Intestinal microbiota and liver–intestine axis: what is it?
The intestinal microbiota is the set of microorganisms that colonize the digestive tract.
These microorganisms live in symbiosis with the human body and play an important role in maintaining optimal health.
Among the problems that are related to intestinal dysbiosis there are several pathologies such as:
- irritable bowel syndrome
- type 2 diabetes
- liver pathologies
Its the communication relationship between the liver and the intestine, which takes place via the portal vein, bile acids and the systemic circulation, which is defined as the liver–intestine axis.
Among the three routes mentioned above, the portal vein is the main one.
Here flows the blood coming from the organs that make up the digestive tract such as the spleen, pancreas and gallbladder.
Liver-intestine axis: state of health
If the microbiota undergoes changes that alter its normal functionality, a state of inflammation can arise which is capable of altering the normal functionality of the intestinal barrier.
This, in fact, due to the breakdown of the tight junctions of the epithelium, loses its integrity and allows the passage of both microorganisms and metabolites.
These can reach the liver and cause an inflammatory process which, if prolonged over time, can cause loss of function of the affected liver tissue.
The liver-intestine axis influences the onset of various chronic liver diseases which are mainly divided into two:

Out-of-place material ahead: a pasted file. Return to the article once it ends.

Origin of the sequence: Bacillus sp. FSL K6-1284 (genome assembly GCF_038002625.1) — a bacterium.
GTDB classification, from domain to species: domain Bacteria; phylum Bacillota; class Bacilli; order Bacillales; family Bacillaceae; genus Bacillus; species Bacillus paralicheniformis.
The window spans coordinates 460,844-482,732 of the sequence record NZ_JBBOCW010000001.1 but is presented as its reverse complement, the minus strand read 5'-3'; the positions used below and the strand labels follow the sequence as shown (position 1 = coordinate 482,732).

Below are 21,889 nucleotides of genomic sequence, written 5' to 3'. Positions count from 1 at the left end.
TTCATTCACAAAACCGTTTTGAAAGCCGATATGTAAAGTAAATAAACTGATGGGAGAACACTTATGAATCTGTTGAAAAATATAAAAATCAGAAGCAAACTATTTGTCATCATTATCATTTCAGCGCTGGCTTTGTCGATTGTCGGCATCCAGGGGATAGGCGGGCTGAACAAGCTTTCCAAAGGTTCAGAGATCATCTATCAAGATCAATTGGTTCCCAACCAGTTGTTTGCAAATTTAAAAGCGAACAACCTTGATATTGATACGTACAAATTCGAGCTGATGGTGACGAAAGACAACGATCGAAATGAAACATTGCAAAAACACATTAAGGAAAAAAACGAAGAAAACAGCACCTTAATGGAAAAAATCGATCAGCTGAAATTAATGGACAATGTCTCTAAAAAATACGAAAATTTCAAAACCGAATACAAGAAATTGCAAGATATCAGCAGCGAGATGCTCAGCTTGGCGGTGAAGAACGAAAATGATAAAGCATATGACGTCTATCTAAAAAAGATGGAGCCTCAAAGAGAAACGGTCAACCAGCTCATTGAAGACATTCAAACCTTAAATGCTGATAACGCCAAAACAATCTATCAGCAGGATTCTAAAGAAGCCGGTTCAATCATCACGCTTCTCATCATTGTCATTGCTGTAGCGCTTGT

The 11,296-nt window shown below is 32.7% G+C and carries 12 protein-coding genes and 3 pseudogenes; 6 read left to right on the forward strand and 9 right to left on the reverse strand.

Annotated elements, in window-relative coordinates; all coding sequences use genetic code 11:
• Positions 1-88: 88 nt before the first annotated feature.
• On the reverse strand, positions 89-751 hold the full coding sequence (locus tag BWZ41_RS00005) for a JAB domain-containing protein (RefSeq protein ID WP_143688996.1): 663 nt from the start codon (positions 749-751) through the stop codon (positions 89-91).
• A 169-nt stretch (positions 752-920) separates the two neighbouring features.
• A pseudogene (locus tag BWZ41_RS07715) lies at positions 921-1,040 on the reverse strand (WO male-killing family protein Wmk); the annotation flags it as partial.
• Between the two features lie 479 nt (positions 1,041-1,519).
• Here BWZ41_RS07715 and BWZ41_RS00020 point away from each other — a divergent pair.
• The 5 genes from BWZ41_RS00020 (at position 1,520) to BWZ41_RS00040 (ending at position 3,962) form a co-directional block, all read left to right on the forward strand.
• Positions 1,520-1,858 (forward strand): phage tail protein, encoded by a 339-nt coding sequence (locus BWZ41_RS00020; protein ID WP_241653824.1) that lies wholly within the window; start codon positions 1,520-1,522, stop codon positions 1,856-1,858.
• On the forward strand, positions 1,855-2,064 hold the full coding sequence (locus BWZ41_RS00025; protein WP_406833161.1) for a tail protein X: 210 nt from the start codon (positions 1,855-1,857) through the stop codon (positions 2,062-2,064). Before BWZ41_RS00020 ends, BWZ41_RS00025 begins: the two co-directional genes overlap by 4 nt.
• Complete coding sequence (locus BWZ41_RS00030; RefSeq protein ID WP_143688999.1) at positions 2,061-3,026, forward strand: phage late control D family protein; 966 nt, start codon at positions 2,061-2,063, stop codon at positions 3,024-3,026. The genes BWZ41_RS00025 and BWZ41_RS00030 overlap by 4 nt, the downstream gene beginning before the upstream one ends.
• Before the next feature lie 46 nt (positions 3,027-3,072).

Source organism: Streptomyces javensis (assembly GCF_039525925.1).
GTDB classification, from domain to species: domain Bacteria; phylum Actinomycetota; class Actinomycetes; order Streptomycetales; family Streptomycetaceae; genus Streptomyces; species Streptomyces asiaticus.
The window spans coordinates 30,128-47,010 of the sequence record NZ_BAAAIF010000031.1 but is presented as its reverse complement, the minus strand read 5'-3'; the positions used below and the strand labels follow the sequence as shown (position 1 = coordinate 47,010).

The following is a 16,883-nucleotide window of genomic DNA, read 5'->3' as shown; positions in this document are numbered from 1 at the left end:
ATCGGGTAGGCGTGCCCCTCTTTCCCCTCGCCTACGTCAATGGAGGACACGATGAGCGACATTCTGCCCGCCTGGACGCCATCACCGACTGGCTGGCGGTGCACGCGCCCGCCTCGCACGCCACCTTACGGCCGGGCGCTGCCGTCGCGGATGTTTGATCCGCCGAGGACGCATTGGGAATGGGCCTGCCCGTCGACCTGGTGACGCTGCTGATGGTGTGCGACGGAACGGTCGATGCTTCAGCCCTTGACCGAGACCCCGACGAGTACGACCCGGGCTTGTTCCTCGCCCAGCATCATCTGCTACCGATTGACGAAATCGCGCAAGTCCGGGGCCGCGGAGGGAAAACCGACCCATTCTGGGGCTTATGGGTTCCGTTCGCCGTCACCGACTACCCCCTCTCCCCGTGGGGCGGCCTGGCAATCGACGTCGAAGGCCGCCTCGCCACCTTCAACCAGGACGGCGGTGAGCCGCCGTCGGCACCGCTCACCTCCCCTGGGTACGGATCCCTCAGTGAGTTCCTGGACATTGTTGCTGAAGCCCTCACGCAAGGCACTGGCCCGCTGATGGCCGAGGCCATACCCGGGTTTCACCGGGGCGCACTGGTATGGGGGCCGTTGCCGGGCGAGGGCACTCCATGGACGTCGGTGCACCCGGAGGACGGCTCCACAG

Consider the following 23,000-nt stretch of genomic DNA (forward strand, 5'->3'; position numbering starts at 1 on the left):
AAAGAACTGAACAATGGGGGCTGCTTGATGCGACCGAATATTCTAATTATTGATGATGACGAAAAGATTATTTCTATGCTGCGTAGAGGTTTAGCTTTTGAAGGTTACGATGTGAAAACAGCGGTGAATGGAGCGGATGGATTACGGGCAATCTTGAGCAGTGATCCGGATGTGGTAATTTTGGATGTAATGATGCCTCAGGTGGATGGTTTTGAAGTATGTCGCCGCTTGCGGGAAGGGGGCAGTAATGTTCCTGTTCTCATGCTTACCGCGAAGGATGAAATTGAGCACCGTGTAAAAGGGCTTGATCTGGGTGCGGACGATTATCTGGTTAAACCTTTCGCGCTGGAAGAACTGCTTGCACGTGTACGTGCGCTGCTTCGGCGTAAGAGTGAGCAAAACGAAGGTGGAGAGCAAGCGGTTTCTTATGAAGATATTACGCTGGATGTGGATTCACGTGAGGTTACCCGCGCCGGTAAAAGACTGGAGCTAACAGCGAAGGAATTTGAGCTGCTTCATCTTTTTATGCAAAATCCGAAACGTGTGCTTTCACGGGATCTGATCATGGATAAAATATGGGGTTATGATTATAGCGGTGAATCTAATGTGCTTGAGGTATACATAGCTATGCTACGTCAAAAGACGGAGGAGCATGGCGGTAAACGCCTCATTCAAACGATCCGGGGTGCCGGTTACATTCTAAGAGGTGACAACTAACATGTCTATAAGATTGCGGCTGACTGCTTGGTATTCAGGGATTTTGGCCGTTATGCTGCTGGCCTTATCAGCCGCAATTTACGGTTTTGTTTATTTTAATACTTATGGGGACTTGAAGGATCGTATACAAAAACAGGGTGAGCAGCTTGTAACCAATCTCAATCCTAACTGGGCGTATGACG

- alcohol-related liver disease (ALD)
- non-alcohol related fatty liver disease (NAFLD)
Excessive alcohol consumption is one of the main causes of the impairment of the integrity of the tight junctions of the intestinal barrier which results in greater permeability, in the inflammatory state of the intestine and in the modification of the intestinal microbiota.
Alcohol abuse involves a decrease in the Clostridiales that make up the microbiota responsible for the production of butyrate and an increase in the Enterobacteriaceae species which have a pro-inflammatory effect.
Liver diseases not related to alcohol abuse are the consequence of the accumulation of triglycerides in the hepatocytes and intestinal dysbiosis.
These conditions, in some of the NAFLD patients, can cause the onset of a chronic inflammatory state that can lead to cirrhosis and liver cancer. An abnormal intestinal microbiota is in fact common in patients with liver cancer.
Intestinal dysbiosis and its damage to the intestinal barrier seem to be common factors in many chronic liver diseases.
Among the therapeutic approaches, the importance of probiotics seems to be gaining ground even if further studies will be necessary to confirm the effective functionality of probiotics as a therapeutic tool. Once again it is impossible not to be amazed and fascinated by the complexity of the functioning of the human body.
At the end of this reading, the certainty remains that the liver and intestine communicate in a constant and so important way as to be a pillar for our well-being.
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